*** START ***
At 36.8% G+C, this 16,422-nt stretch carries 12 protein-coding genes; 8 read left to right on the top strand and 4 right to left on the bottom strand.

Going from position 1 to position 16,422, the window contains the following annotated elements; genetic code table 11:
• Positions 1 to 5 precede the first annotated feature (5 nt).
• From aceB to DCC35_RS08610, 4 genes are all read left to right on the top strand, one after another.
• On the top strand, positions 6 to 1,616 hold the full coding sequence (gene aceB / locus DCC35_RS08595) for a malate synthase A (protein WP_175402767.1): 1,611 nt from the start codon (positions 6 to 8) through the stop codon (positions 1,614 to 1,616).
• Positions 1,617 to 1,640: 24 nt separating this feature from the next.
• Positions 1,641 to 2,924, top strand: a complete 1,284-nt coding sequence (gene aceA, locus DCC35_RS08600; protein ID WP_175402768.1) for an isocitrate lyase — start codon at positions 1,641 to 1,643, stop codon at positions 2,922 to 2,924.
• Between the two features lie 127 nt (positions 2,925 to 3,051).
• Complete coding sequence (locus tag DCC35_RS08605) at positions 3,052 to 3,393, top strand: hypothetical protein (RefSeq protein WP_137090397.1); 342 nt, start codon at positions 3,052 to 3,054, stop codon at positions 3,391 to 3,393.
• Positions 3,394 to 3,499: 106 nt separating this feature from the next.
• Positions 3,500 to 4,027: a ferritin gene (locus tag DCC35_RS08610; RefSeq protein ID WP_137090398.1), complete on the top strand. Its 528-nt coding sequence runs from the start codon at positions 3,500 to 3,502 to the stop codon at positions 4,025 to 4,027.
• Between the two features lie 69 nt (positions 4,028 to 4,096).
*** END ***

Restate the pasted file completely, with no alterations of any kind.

At 36.8% G+C, this 16,422-nt stretch carries 12 protein-coding genes; 8 read left to right on the top strand and 4 right to left on the bottom strand.

Going from position 1 to position 16,422, the window contains the following annotated elements; genetic code table 11:
• Positions 1 to 5 precede the first annotated feature (5 nt).
• From aceB to DCC35_RS08610, 4 genes are all read left to right on the top strand, one after another.
• On the top strand, positions 6 to 1,616 hold the full coding sequence (gene aceB / locus DCC35_RS08595) for a malate synthase A (protein WP_175402767.1): 1,611 nt from the start codon (positions 6 to 8) through the stop codon (positions 1,614 to 1,616).
• Positions 1,617 to 1,640: 24 nt separating this feature from the next.
• Positions 1,641 to 2,924, top strand: a complete 1,284-nt coding sequence (gene aceA, locus DCC35_RS08600; protein ID WP_175402768.1) for an isocitrate lyase — start codon at positions 1,641 to 1,643, stop codon at positions 2,922 to 2,924.
• Between the two features lie 127 nt (positions 2,925 to 3,051).
• Complete coding sequence (locus tag DCC35_RS08605) at positions 3,052 to 3,393, top strand: hypothetical protein (RefSeq protein WP_137090397.1); 342 nt, start codon at positions 3,052 to 3,054, stop codon at positions 3,391 to 3,393.
• Positions 3,394 to 3,499: 106 nt separating this feature from the next.
• Positions 3,500 to 4,027: a ferritin gene (locus tag DCC35_RS08610; RefSeq protein ID WP_137090398.1), complete on the top strand. Its 528-nt coding sequence runs from the start codon at positions 3,500 to 3,502 to the stop codon at positions 4,025 to 4,027.
• Between the two features lie 69 nt (positions 4,028 to 4,096).